But how do you know that Jesus succeeded in paying for yours sins, stopping death, and quenching Satan? Because He was raised from the dead. The only reason Jesus died was to pay for our sins, defeat death, and overcome Satan. Death only had a hold over the God/Man Jesus because He allowed it to, so He could take our place under our sins, in the jaws of death, and in the battle with Satan. Once Jesus defeated our 3 great enemies, what hold could they have on Him?

Baboom! The Easter tomb is unsealed. Jesus has risen. By doing this, the Father declares to the world He has put away all of its sins. Not just your pile of sins, but the world's pile has been paid for and swept out of the way. Do you understand this? Not this or that sin of some believers have been declared forgiven on Easter, but the sins of the whole cotton pickin' world. Unilaterally, without any help, cooperation, faith, or promises to do better, God for Christ's sake forgave the sins of the whole world on Easter. That's why the women could come to the tomb as sinners and yet be treated as saints. That's why without a word of rebuke Jesus could send for the unbelieving disciples, and that's why Jesus sends for you too today.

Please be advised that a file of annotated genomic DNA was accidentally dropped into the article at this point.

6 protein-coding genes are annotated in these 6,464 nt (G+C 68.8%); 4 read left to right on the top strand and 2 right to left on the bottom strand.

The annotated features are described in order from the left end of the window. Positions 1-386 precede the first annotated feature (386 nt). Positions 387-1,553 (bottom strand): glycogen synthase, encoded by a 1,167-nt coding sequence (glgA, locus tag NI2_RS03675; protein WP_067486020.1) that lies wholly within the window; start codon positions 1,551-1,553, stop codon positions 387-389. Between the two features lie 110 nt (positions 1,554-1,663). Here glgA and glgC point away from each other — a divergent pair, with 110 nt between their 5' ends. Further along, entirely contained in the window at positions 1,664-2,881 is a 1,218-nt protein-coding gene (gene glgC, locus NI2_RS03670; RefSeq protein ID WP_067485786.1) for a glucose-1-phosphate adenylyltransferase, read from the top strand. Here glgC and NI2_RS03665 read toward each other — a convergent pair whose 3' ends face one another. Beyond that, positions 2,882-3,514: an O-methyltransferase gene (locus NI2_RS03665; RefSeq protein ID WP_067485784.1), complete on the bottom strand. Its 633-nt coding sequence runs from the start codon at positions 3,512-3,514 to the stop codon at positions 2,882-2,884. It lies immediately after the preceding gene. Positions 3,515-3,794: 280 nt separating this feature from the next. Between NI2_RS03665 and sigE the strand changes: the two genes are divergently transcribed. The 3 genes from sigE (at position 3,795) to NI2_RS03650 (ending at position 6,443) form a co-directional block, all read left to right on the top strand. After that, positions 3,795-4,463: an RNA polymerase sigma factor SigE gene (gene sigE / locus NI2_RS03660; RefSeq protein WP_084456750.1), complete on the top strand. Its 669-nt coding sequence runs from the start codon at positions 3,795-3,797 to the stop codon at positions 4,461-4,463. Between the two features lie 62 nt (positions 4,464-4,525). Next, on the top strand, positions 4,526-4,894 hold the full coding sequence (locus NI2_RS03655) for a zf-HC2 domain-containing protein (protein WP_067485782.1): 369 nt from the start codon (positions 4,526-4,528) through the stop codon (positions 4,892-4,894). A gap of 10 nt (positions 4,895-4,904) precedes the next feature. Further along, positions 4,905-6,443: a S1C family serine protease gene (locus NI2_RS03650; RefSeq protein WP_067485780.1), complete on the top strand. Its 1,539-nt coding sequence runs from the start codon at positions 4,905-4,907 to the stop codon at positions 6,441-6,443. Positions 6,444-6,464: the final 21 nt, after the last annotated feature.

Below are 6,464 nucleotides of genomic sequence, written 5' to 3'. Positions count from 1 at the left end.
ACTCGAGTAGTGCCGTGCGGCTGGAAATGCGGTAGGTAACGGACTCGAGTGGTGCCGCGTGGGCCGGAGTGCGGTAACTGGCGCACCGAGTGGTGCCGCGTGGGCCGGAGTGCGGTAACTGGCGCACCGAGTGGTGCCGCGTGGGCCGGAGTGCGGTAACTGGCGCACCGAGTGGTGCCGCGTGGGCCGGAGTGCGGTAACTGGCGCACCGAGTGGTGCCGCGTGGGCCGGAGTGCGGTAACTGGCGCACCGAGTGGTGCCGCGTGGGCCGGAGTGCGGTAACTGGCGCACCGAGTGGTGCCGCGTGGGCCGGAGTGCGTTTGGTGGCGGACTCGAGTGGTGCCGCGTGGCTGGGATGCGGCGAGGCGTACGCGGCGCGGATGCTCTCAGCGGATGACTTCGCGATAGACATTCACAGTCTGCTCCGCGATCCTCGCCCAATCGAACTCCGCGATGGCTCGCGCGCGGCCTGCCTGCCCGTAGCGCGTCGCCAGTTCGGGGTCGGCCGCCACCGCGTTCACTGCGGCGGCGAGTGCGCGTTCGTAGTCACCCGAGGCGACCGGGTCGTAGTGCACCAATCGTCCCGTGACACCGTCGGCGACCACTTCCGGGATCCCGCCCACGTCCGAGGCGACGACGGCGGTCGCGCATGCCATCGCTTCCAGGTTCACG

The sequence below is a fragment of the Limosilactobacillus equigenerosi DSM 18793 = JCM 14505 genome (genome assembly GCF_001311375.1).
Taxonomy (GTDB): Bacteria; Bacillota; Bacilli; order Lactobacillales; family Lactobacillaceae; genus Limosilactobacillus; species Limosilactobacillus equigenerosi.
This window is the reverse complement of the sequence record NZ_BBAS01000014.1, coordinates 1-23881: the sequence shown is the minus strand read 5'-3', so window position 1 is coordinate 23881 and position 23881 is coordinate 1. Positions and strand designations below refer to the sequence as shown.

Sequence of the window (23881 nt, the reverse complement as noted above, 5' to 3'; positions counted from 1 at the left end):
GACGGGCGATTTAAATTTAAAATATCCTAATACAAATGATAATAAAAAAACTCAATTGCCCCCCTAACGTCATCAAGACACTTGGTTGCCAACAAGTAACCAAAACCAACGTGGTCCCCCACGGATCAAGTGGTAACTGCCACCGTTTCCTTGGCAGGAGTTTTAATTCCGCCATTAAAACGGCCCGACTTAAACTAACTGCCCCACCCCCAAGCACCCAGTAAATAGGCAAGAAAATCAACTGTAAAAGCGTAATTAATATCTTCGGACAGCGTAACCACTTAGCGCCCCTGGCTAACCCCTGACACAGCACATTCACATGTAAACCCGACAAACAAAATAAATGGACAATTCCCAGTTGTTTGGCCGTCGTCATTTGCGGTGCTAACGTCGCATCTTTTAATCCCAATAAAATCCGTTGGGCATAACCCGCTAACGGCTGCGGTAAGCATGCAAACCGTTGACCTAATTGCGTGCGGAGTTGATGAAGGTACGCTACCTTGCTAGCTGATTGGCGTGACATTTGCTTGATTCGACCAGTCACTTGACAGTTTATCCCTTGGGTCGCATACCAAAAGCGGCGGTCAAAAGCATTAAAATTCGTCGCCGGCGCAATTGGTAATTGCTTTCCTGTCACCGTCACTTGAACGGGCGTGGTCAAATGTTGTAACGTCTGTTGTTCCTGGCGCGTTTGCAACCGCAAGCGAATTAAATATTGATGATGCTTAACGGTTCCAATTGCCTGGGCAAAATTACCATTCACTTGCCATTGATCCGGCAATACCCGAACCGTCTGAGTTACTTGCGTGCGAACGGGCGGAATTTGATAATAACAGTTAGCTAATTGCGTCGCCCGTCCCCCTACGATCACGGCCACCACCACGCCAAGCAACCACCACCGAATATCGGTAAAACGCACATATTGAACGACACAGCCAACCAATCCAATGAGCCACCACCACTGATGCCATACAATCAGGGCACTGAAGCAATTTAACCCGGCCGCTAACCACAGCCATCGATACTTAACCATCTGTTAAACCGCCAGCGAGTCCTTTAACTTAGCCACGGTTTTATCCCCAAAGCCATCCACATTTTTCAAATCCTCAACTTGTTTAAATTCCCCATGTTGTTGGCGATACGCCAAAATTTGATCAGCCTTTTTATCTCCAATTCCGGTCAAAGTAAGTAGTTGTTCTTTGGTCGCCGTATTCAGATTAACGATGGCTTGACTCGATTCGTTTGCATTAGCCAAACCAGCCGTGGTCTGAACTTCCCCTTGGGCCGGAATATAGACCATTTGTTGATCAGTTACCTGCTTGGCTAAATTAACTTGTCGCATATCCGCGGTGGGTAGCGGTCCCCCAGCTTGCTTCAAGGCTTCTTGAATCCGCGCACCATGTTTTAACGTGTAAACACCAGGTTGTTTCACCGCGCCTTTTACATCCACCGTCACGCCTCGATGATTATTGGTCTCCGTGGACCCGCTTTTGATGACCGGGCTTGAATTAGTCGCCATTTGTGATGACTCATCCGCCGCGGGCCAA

Though you have disappointed Him by your unbelief and sins He's passionate about meeting you in the Waters of Baptism, in the Words of this Sermon, in the Bread and Wine of Communion. The very same Body and Blood that Jesus took to the cross laden with your sins, He longs to use to wash away your sins in Baptism, to paint across your sins in Absolution, to give you to eat and drink for the forgiveness of your sins in Communion. Though a passion for sin and unbelief always smolders in the hearts of even believing sinners, the resurrected, living Jesus has made provisions to come to us in Water, Words, Bread and Wine to keep those embers in check. Therefore in having a passion for the Sacraments of Baptism, Absolution, and Communion, we have a passion for our Savior Jesus Christ who even more passionately wants to save us. Amen.

Rev. Paul R. Harris

Trinity Lutheran Church, Austin, Texas

Easter (4-20-03), Mark 16:1-8